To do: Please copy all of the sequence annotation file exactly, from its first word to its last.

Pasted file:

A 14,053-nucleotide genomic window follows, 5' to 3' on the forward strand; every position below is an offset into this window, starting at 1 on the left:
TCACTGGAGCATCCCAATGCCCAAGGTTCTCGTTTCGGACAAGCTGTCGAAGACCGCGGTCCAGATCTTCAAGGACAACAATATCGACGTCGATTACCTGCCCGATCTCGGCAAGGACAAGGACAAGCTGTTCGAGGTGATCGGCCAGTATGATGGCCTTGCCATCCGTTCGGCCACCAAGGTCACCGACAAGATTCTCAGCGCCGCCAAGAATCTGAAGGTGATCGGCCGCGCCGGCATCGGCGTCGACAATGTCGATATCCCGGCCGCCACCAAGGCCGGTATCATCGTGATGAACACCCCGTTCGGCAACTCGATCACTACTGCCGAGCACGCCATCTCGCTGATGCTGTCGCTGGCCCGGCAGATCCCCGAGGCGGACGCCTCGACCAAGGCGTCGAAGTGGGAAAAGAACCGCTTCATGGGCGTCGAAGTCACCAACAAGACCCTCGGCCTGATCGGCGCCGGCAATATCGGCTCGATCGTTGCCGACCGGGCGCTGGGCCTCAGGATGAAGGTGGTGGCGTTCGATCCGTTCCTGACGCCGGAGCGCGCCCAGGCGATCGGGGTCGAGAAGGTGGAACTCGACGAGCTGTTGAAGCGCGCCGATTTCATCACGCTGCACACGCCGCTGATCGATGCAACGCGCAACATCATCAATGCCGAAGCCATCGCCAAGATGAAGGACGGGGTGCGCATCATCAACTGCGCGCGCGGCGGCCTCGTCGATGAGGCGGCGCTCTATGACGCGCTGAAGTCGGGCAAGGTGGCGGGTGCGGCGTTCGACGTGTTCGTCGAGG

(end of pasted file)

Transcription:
A 14,053-nucleotide genomic window follows, 5' to 3' on the forward strand; every position below is an offset into this window, starting at 1 on the left:
TCACTGGAGCATCCCAATGCCCAAGGTTCTCGTTTCGGACAAGCTGTCGAAGACCGCGGTCCAGATCTTCAAGGACAACAATATCGACGTCGATTACCTGCCCGATCTCGGCAAGGACAAGGACAAGCTGTTCGAGGTGATCGGCCAGTATGATGGCCTTGCCATCCGTTCGGCCACCAAGGTCACCGACAAGATTCTCAGCGCCGCCAAGAATCTGAAGGTGATCGGCCGCGCCGGCATCGGCGTCGACAATGTCGATATCCCGGCCGCCACCAAGGCCGGTATCATCGTGATGAACACCCCGTTCGGCAACTCGATCACTACTGCCGAGCACGCCATCTCGCTGATGCTGTCGCTGGCCCGGCAGATCCCCGAGGCGGACGCCTCGACCAAGGCGTCGAAGTGGGAAAAGAACCGCTTCATGGGCGTCGAAGTCACCAACAAGACCCTCGGCCTGATCGGCGCCGGCAATATCGGCTCGATCGTTGCCGACCGGGCGCTGGGCCTCAGGATGAAGGTGGTGGCGTTCGATCCGTTCCTGACGCCGGAGCGCGCCCAGGCGATCGGGGTCGAGAAGGTGGAACTCGACGAGCTGTTGAAGCGCGCCGATTTCATCACGCTGCACACGCCGCTGATCGATGCAACGCGCAACATCATCAATGCCGAAGCCATCGCCAAGATGAAGGACGGGGTGCGCATCATCAACTGCGCGCGCGGCGGCCTCGTCGATGAGGCGGCGCTCTATGACGCGCTGAAGTCGGGCAAGGTGGCGGGTGCGGCGTTCGACGTGTTCGTCGAGG